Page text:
- By default, WTP 1.5 should work on projects created by WTP 2.0 users and shared via a repository. Artifacts created by WTP 2.0 that are consistent with 1.5
features should not break WTP 1.5, and where possible WTP 1.5 should either ignore or tolerate any new artifacts in WTP 2.0 and subsequent releases. Attempts to use (or convert to) new 2.0 functionality that cannot be made backwards compatible with 1.5 must be clearly identified in documentation.
- WTP 2.0 will preserve (public, declared) API compatibility with the 1.5 release, both in terms of syntax and behavior
- A plug-in that is developed on WTP 1.5 and that uses no internal methods should run correctly without recompilation on WTP 2.0
- A plug-in that is developed on WTP 1.5 and that uses no internal methods should recompile without error on WTP 2.0
- WTP 2.0 should provide migration notes and adequate notification and lead time to adopters for any internal code that is removed in WTP 2.0
- WTP 2.0 should continue to provide adopters with the ability to register their code usage reports and to be consulted in any proposed changes to internal code.
WTP 2.0 will take into account adopter feedback on proposed changes to internal code, but reserves the right to change internal notwithstanding that feedback.
Eclipse WTP 2.0 deliverables will be compatible with Eclipse 3.3. No special attention will give for being compatible with previous Eclipse versions.
Eclipse WTP Subprojects
The Eclipse WTP consists of four subprojects. Each subproject is covered in its own section:
The JSF, Dali, and ATF incubators SHOULD exit incubation and become normal components in WTP 2.0. A partial list of the new WTP components is:
- JSF - org.eclipse.jst.jsf
- Dali - org.eclipse.jst.jpa
- ATF - org.eclipse.wst.js, org.eclipse.wst.ajax
Items listed reflect new features of the Web Tools Platform, or areas where existing features will be significantly reworked. Common goals are listed in the “Common goals” area.
TBD (Each item indicates the components likely affected by that work item (many items involve coordinated changes to several components). Numbers in parentheses link to bugzilla problem reports for that plan item)
Note that JSF and JPA/Dali are incubating projects at the moment. Users should expect API and tool refinements in these areas, with a likelihood for more rapid (and extensive) revisions than in the base WTP code, along with initial API declarations in the 2.0 release.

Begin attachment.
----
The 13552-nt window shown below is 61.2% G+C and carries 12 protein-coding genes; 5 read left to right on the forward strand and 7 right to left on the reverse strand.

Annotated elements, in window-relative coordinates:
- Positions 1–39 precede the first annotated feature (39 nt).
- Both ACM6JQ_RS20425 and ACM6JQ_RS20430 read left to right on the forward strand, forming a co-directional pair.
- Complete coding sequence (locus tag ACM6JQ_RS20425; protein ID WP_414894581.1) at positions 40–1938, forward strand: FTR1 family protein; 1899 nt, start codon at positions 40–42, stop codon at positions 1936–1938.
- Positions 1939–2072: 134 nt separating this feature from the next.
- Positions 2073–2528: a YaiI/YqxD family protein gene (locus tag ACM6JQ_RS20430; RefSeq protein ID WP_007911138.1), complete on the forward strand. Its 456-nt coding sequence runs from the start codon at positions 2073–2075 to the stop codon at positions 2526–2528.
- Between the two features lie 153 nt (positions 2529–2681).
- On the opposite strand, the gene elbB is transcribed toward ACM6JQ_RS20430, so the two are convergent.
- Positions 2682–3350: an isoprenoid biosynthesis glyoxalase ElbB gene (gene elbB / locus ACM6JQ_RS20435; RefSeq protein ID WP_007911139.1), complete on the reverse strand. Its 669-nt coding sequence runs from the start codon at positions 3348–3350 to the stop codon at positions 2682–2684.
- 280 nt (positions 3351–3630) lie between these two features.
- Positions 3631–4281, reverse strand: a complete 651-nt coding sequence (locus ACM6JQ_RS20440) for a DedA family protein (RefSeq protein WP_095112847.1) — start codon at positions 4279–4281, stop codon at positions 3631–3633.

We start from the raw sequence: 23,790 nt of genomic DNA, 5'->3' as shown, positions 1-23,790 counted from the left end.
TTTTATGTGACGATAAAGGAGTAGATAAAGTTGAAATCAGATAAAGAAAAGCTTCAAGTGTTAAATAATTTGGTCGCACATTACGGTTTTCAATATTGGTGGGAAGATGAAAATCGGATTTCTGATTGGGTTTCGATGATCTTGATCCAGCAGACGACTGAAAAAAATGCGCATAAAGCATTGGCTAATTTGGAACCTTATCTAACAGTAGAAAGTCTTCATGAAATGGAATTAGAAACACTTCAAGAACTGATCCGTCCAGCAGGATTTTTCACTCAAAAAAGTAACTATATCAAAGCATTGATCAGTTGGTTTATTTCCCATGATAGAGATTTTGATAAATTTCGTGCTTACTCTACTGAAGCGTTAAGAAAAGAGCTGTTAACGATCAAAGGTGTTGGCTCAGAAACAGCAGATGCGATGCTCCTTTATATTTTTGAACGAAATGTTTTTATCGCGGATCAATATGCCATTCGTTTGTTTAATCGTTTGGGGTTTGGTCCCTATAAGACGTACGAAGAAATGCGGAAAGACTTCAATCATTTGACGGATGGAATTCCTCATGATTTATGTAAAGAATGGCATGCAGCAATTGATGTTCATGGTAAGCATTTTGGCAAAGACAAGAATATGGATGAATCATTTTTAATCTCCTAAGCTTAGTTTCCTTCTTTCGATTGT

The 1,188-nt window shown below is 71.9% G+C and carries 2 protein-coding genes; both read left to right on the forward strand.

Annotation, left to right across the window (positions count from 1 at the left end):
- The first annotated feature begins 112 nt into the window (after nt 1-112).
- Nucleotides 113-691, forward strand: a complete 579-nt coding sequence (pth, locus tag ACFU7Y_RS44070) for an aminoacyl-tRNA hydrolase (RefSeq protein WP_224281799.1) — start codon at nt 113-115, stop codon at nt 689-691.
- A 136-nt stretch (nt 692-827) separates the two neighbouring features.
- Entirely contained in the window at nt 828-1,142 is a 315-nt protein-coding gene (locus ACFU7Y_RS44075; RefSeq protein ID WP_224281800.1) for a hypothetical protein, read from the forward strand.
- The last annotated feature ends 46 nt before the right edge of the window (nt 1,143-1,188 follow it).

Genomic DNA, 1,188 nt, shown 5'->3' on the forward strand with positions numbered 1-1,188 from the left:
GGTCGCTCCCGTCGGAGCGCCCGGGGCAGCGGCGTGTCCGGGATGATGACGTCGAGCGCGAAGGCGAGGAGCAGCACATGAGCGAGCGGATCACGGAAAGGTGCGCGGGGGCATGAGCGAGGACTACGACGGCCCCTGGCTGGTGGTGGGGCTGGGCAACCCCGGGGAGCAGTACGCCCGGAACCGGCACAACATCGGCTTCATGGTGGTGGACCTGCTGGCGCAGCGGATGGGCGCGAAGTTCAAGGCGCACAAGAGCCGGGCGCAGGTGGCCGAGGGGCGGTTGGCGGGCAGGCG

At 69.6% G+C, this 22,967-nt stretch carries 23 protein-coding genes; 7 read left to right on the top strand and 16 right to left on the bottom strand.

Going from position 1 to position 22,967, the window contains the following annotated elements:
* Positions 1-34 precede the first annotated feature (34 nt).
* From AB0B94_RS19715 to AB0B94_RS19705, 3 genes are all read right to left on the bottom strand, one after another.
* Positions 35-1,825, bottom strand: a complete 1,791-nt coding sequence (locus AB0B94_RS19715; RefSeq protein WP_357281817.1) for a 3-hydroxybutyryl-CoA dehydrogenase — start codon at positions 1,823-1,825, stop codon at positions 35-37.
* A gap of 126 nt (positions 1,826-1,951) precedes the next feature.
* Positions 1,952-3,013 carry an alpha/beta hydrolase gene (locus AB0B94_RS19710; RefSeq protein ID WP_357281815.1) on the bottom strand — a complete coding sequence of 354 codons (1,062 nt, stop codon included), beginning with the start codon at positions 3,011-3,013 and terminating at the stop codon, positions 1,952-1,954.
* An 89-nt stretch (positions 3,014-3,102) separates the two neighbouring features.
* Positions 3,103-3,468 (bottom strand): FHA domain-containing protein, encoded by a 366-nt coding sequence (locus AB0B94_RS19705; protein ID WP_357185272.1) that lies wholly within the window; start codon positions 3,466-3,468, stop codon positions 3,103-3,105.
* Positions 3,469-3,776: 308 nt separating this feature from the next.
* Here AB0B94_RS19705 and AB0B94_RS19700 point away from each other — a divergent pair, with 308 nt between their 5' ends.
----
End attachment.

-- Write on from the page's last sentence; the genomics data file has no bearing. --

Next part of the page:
Focused effort will be made to reduce bug backlog, improving test coverage, performance and performance testing, ISV documentation and examples, usability and UI consistency.
- Provide extension points for adopters to add-in or over-ride implementation functionality, such as for JEE5 support, publishing support, add to project creation
- productization support 
- improve feature split Subsystem and Features document
- improve API coverage (convert provisional APIs in a careful, well reviewed way, to minimize adopter breakage)
Improved Provisioning of Third Party Content
- Participate in Orbit project to move our commonly needed third-party content to a common Eclipse repository.
- help create remote Update Manager sites hosted by providers of third party content required by WTP to streamline the process of adopting new versions
- users should be able to acquire revisions of third party content in a more timely fashion
- begin by creating a common site at Apache for components such as Axis2, Woden, Tomcat, Geronimo
maintain and expand current site at SourceForge as required
- create new site at ObjectWeb for Jonas
- adopt DITA for Help content
- work with DITA-OT project at SourceForge to improve integration of build process with PDE
Web Standard Tools subproject
- Improve Code folding
- Improved formatting, e.g. whitespace handling, WYSIWYG (for DITA, DocBook, etc.)
Run in Eclipse RCP
- Large document performance enhancements